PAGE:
Shakespearian actors in Shoreditch
Nowadays, the neighbourhood is full of actors like moths batting around a flame. Some live here, others drop by. I only have to walk out of my front door and I am tripping over Toby Stephens in Hanbury St, Damian Lewis in Redchurch St, Reese Witherspoon shopping in the Spitalfields Market, Gael Garcia Bernal and Eva Green lunching at St John Bread & Wine, Sienna Miller wolfing curry in Brick Lane, Ralph Fiennes reading Dostoevsky in Leila’s Cafe, Julie Christie in Bethnal Green Tesco, Maggie Gyllenhaal in Ryantown, Gywneth Paltrow dining at Les Trois Garcons or Jennifer Aniston stepping into Shoreditch House. The list is endless.
In this respect, not much has changed since the sixteenth century when, before the West End and before the South Bank, this was London’s theatre district and most of the actors were residents. The very first playhouse, “The Theatre” opened in New Inn Broadway in 1576 and then “The Curtain” nearby in Curtain Rd in 1577. I have no doubt there were plenty who felt the neighbourhood was going downhill when these new entertainment venues opened up within a year of each other.
If you read my post about Shakespeare in Spitalfields you will know that many of his plays were first performed here at the Curtain Theatre and you may recall that I came upon the tombstone of Shakespeare’s younger brother Edmond in Southwark Cathedral last year – he was an actor at the Curtain and his young son was buried in the churchyard of St Leonard’s, Shoreditch.
It surprised me, after all these years, to come upon the collecting box (that you can see above) with the phrase “The Actors’ Church” when I visited the atmospheric unrenovated St Leonard’s Church recently. In the sixteenth century, it was simply the parish church for local actors but it has been entirely rebuilt since then and nowadays St Paul’s, Covent Garden is known as “The Actors’ Church” – I have attended it when friends of mine in the theatre have had ceremonies there. However, since I discovered who exactly is buried at St Leonard’s, I understand why they might wish to brag about it.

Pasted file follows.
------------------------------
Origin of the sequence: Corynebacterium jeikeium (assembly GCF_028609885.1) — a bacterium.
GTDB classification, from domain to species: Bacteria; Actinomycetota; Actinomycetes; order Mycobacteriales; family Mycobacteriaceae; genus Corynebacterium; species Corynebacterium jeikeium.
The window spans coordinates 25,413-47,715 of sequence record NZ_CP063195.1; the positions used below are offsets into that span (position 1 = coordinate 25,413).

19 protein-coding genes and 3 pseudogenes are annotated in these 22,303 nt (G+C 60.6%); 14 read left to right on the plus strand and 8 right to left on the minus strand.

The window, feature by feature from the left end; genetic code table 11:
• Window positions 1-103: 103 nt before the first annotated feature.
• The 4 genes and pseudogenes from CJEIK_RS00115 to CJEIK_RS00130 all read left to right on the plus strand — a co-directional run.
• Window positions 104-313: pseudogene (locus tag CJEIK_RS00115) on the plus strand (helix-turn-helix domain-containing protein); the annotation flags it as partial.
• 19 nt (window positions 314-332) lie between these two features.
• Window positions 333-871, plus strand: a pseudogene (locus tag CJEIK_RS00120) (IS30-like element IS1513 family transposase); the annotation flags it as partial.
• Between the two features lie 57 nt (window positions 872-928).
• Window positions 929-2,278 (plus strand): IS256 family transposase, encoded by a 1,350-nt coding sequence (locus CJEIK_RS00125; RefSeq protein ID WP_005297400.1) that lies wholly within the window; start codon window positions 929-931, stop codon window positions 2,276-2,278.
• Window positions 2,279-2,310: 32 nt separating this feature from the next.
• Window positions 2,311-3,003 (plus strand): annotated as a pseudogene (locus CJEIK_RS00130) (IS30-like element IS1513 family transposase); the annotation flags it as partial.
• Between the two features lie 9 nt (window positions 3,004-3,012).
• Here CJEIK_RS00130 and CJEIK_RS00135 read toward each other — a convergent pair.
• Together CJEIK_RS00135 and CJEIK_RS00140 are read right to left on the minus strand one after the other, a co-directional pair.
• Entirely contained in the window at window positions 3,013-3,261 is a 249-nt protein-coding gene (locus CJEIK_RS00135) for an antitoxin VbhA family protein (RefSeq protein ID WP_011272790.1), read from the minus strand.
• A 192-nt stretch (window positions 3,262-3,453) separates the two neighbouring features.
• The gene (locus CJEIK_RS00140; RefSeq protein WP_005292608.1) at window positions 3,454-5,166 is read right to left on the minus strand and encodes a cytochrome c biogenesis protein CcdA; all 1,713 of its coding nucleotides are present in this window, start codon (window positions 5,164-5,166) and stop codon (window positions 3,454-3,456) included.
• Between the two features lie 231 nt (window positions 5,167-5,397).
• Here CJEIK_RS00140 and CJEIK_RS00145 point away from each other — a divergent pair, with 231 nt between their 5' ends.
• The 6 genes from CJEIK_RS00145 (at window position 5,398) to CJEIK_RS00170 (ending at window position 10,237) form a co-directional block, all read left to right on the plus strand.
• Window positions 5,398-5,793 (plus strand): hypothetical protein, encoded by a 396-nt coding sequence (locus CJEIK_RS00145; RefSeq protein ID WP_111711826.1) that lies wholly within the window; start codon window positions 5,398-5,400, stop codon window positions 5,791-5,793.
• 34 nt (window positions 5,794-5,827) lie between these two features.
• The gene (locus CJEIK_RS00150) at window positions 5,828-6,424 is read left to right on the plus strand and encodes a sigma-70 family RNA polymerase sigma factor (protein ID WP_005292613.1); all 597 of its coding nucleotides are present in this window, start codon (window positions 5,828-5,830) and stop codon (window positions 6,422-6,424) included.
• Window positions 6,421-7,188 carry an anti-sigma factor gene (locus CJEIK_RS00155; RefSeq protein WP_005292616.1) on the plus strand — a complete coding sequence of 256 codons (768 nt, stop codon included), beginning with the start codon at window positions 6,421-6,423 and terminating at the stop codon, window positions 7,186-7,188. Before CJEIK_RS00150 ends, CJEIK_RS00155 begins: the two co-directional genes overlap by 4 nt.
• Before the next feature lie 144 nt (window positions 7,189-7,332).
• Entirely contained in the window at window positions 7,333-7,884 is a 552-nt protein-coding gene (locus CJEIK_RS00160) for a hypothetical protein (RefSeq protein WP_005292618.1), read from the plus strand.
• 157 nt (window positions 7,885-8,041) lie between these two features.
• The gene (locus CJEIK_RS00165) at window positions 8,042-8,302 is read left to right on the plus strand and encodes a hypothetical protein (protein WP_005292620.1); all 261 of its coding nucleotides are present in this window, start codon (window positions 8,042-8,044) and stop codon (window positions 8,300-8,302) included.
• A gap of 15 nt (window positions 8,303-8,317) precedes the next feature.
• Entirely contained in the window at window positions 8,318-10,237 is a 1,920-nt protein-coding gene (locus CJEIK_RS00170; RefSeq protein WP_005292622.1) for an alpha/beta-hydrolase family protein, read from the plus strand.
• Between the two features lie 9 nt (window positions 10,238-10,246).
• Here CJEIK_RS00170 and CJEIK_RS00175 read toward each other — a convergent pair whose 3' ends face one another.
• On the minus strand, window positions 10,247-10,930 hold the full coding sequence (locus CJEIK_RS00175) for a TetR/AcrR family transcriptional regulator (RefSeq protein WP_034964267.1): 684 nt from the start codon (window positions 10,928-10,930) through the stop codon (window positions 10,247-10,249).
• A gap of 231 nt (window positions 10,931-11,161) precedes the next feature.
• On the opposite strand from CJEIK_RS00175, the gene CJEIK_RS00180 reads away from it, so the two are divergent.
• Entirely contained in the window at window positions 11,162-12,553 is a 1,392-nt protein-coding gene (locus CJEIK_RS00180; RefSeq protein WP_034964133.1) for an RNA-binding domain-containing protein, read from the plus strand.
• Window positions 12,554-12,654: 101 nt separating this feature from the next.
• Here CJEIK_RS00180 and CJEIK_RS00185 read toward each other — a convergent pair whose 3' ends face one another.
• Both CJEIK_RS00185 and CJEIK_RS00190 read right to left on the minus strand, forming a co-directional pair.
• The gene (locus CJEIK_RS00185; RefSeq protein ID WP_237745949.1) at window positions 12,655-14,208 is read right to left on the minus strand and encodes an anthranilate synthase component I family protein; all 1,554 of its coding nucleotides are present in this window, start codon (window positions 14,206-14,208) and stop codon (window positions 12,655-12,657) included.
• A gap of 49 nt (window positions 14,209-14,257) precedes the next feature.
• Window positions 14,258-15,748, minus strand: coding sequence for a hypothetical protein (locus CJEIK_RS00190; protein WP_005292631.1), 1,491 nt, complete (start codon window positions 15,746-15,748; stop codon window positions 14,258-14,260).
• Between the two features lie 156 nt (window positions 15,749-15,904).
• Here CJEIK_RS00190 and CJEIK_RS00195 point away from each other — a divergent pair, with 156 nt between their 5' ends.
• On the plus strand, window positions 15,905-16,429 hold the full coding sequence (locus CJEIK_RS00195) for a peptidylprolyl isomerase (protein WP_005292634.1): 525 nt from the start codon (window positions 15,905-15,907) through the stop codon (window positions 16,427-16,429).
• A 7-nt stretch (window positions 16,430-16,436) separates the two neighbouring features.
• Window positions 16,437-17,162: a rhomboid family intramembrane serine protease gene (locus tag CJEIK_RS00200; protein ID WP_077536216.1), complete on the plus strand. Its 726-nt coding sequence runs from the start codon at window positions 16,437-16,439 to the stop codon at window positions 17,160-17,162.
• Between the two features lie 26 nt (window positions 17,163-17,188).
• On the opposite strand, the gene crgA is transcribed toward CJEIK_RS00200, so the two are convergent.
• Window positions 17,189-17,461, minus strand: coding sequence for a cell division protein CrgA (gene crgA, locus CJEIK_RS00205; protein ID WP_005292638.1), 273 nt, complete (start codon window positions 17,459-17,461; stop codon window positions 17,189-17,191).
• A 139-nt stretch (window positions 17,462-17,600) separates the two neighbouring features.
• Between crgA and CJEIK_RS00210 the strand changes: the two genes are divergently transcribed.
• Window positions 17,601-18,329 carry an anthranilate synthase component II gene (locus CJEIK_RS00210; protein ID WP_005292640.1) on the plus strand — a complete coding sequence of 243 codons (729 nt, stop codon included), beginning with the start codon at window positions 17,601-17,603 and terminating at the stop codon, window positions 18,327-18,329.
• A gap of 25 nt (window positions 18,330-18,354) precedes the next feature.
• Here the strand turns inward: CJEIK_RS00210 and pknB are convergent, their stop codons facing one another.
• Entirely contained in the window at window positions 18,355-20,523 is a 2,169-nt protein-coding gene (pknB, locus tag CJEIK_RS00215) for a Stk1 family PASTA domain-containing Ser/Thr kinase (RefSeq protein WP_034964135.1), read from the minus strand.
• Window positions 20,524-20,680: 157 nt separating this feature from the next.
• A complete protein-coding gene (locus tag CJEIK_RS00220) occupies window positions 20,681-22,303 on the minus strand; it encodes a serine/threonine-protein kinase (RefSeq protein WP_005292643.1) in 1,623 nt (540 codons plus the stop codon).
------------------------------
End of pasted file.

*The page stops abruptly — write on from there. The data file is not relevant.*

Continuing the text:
If you enter the main door of St Leonard’s (built by George Dance the elder in 1740) and turn right inside the body of the church, you can go through a pair of double doors to ascend a wide staircase which leads to a space at the top of the stairwell where you will find the monument to all the Shakespearian actors who were once residents of our neighbourhood and are interred here. It is an impressive roll call, taller than a man and graven in marble by the Shakespeare League in 1913, who I suspect were also responsible for the phrase on the collecting box.
Top of the list is James Burbage, who trained as joiner then became an impresario, building “The Theatre”, believed to be the first purpose-built playhouse, and whose sons became distinguished actors. I like to imagine James Burbage was like Tyrone Walker-Hebborn who runs the Genesis Cinema in Whitechapel today. Tyrone was a roofer who took on the cinema because he fancied running one, was not challenged by the holes in the roof and has now become a film producer. Similarly, James was not troubled with explaining the requirements of a theatre to a carpenter because that was his own trade, also he had an instinct for show business and became a theatrical producer in his own building. In the future, we will need to keep an eye on Tyrone’s children – if he has any – because the most exciting name on the list of Shakespearean actors is James’ son Richard Burbage who was the first to play Hamlet.
When I met Ben Whishaw – the most exciting Hamlet of our own generation – buying his Christmas tree at the Columbia Rd Market recently, I wish I had suggested he walk over to the churchyard of St Leonard’s, and maybe take a holly wreath, to admire the wintry flowers growing there nourished by the remains of our very first Hamlet, Richard Burbage, who was buried there in 1619. Certainly, I shall never be able to walk down Shoreditch High St and take the shortcut through the churchyard again without thinking that this is where Hamlet lies.
If, like “Orlando”, I could have lived through all these centuries, I might have written four hundred years ago that the neighbourhood was full of theatrical types, like moths batting around a flame – I could not walk out of my front door without tripping over William Shakespeare stepping out of the ale house with Ben Jonson, Edmond Shakespeare mourning his son at St Leonard’s church, Richard Burbage supping with his father James and brother Cuthbert at The Boars Head, Richard Tarlton shopping at the market, Gabriel Spencer in Bishoppes gate St, William Somers in the Spittal Fields, William Sly at the bawdy house and Christopher Marlowe getting arrested in Norton Folgate. The list is endless.